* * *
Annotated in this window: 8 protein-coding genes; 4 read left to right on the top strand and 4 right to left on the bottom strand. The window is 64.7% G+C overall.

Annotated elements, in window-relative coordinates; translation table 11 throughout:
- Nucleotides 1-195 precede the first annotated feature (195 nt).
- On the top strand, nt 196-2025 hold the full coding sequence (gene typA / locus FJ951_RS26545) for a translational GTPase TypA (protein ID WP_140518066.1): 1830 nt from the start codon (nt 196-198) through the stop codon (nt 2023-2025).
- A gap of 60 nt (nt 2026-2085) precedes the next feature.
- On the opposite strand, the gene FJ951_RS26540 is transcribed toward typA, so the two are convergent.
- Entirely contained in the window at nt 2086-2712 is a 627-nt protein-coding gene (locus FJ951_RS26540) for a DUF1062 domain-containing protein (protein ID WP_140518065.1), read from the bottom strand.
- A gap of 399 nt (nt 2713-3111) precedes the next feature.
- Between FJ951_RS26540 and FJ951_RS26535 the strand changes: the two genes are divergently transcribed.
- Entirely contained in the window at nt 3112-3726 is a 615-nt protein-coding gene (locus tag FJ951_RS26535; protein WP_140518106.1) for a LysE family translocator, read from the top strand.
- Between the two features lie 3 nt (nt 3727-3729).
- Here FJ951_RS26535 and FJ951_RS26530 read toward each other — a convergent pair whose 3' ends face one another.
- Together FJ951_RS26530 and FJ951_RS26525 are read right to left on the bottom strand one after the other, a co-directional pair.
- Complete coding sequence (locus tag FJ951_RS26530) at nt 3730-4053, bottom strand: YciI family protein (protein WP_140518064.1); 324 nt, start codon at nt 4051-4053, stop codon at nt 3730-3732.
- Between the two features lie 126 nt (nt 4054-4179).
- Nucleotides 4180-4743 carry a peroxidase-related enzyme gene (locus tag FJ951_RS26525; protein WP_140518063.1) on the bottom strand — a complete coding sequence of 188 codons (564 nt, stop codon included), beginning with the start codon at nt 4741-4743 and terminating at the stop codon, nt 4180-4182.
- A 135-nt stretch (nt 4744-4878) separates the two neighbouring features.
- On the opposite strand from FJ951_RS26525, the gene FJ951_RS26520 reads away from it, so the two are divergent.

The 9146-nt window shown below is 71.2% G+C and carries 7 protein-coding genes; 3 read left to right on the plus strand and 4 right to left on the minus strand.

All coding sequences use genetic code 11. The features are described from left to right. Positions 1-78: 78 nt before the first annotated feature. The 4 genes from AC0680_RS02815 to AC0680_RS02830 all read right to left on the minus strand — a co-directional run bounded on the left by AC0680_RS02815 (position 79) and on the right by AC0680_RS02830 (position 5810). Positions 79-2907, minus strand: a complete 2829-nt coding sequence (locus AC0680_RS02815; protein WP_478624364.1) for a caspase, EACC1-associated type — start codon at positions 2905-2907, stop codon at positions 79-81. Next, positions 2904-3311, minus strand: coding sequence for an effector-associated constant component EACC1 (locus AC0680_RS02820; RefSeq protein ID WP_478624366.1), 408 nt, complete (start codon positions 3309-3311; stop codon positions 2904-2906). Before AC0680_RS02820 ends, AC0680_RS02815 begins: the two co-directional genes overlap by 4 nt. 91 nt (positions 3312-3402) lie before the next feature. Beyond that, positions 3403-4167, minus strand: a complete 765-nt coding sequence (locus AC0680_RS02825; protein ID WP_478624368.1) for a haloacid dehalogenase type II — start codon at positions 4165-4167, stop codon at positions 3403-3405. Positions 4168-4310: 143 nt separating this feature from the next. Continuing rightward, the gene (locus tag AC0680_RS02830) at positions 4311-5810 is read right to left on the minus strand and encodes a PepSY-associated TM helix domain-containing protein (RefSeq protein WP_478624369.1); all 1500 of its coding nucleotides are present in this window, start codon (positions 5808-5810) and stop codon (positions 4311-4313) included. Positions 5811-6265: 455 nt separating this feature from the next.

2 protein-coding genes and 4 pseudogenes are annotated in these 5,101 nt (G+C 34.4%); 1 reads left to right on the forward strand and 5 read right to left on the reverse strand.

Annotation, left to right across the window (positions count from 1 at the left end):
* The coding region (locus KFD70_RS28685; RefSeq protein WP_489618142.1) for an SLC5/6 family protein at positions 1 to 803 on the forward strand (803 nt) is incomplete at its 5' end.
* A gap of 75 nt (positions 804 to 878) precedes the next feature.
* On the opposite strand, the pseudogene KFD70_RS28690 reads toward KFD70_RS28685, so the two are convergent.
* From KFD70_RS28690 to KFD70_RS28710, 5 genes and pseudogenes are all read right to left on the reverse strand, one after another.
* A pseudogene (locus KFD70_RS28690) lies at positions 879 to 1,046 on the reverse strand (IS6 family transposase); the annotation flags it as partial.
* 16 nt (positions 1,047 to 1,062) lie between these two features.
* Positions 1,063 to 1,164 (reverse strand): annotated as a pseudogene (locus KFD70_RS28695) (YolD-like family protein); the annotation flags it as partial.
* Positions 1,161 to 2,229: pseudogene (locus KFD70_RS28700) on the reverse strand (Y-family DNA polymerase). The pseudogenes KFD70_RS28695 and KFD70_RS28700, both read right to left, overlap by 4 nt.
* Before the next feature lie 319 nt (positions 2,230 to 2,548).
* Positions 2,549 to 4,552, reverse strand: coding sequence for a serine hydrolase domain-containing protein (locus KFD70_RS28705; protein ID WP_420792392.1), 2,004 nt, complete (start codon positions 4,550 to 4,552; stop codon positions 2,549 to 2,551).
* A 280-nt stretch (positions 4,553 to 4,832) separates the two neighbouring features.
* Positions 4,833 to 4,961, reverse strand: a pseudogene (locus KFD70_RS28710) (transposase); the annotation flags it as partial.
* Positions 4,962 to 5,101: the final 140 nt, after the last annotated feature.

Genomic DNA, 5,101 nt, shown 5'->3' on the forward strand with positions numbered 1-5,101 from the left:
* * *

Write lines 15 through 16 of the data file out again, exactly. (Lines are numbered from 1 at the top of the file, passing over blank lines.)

- Between the two features lie 126 nt (nt 4054-4179).
- Nucleotides 4180-4743 carry a peroxidase-related enzyme gene (locus tag FJ951_RS26525; protein WP_140518063.1) on the bottom strand — a complete coding sequence of 188 codons (564 nt, stop codon included), beginning with the start codon at nt 4741-4743 and terminating at the stop codon, nt 4180-4182.